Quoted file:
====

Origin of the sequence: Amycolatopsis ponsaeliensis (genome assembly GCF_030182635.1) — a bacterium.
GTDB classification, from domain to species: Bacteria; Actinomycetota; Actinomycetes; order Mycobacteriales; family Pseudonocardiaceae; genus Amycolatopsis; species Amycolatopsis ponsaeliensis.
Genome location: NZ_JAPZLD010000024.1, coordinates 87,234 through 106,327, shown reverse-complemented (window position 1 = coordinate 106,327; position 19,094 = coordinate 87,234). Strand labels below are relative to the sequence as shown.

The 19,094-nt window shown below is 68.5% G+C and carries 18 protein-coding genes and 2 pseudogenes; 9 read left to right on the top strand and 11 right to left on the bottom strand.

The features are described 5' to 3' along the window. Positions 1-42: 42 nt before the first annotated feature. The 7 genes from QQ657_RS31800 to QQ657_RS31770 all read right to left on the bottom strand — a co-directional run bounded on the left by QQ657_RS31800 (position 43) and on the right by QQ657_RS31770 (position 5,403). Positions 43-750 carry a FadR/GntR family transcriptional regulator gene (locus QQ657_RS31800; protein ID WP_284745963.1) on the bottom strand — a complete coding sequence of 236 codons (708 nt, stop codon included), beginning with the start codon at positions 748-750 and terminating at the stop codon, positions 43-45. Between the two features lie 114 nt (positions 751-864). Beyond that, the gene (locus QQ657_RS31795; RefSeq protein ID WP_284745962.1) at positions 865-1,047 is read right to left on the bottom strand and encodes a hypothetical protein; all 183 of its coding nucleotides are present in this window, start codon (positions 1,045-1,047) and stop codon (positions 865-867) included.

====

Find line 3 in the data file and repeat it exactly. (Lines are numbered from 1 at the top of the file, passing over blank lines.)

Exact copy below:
Genome location: NZ_JAPZLD010000024.1, coordinates 87,234 through 106,327, shown reverse-complemented (window position 1 = coordinate 106,327; position 19,094 = coordinate 87,234). Strand labels below are relative to the sequence as shown.